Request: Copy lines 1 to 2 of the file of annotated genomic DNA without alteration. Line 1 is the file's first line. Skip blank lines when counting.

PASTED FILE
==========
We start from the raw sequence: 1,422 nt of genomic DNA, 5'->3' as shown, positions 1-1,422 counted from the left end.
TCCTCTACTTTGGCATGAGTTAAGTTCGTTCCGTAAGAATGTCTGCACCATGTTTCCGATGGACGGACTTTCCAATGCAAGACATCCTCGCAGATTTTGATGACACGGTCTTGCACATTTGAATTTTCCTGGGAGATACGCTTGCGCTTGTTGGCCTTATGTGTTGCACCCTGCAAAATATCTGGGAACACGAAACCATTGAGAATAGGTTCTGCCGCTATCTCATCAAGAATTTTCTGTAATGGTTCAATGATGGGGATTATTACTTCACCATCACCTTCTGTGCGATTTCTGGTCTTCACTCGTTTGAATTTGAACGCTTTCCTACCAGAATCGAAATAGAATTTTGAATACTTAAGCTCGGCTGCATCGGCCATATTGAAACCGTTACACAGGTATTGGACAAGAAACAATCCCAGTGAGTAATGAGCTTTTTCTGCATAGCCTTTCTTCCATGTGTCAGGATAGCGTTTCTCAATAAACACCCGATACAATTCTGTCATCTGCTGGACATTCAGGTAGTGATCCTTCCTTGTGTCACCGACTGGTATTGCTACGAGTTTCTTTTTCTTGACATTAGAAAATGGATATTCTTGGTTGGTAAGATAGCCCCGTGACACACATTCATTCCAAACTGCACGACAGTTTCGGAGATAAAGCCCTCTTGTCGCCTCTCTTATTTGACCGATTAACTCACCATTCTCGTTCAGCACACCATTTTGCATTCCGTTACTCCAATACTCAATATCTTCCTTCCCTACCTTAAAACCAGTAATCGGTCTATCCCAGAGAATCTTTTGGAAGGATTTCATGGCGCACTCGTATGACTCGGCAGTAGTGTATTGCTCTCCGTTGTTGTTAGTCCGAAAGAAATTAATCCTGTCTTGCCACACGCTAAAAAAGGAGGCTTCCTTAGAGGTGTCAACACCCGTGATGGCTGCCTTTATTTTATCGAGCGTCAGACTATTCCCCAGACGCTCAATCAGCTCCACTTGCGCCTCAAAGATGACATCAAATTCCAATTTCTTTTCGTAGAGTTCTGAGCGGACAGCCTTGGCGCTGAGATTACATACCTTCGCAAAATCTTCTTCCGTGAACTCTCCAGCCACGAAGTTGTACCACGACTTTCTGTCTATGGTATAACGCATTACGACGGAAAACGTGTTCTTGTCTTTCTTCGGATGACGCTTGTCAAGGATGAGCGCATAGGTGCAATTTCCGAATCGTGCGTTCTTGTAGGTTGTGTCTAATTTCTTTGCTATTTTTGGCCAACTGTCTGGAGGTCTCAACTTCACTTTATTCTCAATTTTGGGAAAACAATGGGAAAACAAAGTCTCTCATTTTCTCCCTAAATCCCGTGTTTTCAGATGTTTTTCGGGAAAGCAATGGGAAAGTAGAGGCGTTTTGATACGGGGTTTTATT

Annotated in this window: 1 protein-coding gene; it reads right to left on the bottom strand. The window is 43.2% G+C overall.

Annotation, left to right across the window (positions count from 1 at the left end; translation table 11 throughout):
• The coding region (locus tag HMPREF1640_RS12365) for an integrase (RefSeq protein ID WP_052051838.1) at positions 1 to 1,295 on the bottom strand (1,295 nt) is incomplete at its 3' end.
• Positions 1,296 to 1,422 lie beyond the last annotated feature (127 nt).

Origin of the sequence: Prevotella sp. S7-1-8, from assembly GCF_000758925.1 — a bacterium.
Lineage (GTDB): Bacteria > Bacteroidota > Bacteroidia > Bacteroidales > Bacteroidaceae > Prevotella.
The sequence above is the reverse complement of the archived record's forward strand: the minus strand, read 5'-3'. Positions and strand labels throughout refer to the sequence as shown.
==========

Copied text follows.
We start from the raw sequence: 1,422 nt of genomic DNA, 5'->3' as shown, positions 1-1,422 counted from the left end.
TCCTCTACTTTGGCATGAGTTAAGTTCGTTCCGTAAGAATGTCTGCACCATGTTTCCGATGGACGGACTTTCCAATGCAAGACATCCTCGCAGATTTTGATGACACGGTCTTGCACATTTGAATTTTCCTGGGAGATACGCTTGCGCTTGTTGGCCTTATGTGTTGCACCCTGCAAAATATCTGGGAACACGAAACCATTGAGAATAGGTTCTGCCGCTATCTCATCAAGAATTTTCTGTAATGGTTCAATGATGGGGATTATTACTTCACCATCACCTTCTGTGCGATTTCTGGTCTTCACTCGTTTGAATTTGAACGCTTTCCTACCAGAATCGAAATAGAATTTTGAATACTTAAGCTCGGCTGCATCGGCCATATTGAAACCGTTACACAGGTATTGGACAAGAAACAATCCCAGTGAGTAATGAGCTTTTTCTGCATAGCCTTTCTTCCATGTGTCAGGATAGCGTTTCTCAATAAACACCCGATACAATTCTGTCATCTGCTGGACATTCAGGTAGTGATCCTTCCTTGTGTCACCGACTGGTATTGCTACGAGTTTCTTTTTCTTGACATTAGAAAATGGATATTCTTGGTTGGTAAGATAGCCCCGTGACACACATTCATTCCAAACTGCACGACAGTTTCGGAGATAAAGCCCTCTTGTCGCCTCTCTTATTTGACCGATTAACTCACCATTCTCGTTCAGCACACCATTTTGCATTCCGTTACTCCAATACTCAATATCTTCCTTCCCTACCTTAAAACCAGTAATCGGTCTATCCCAGAGAATCTTTTGGAAGGATTTCATGGCGCACTCGTATGACTCGGCAGTAGTGTATTGCTCTCCGTTGTTGTTAGTCCGAAAGAAATTAATCCTGTCTTGCCACACGCTAAAAAAGGAGGCTTCCTTAGAGGTGTCAACACCCGTGATGGCTGCCTTTATTTTATCGAGCGTCAGACTATTCCCCAGACGCTCAATCAGCTCCACTTGCGCCTCAAAGATGACATCAAATTCCAATTTCTTTTCGTAGAGTTCTGAGCGGACAGCCTTGGCGCTGAGATTACATACCTTCGCAAAATCTTCTTCCGTGAACTCTCCAGCCACGAAGTTGTACCACGACTTTCTGTCTATGGTATAACGCATTACGACGGAAAACGTGTTCTTGTCTTTCTTCGGATGACGCTTGTCAAGGATGAGCGCATAGGTGCAATTTCCGAATCGTGCGTTCTTGTAGGTTGTGTCTAATTTCTTTGCTATTTTTGGCCAACTGTCTGGAGGTCTCAACTTCACTTTATTCTCAATTTTGGGAAAACAATGGGAAAACAAAGTCTCTCATTTTCTCCCTAAATCCCGTGTTTTCAGATGTTTTTCGGGAAAGCAATGGGAAAGTAGAGGCGTTTTGATACGGGGTTTTATT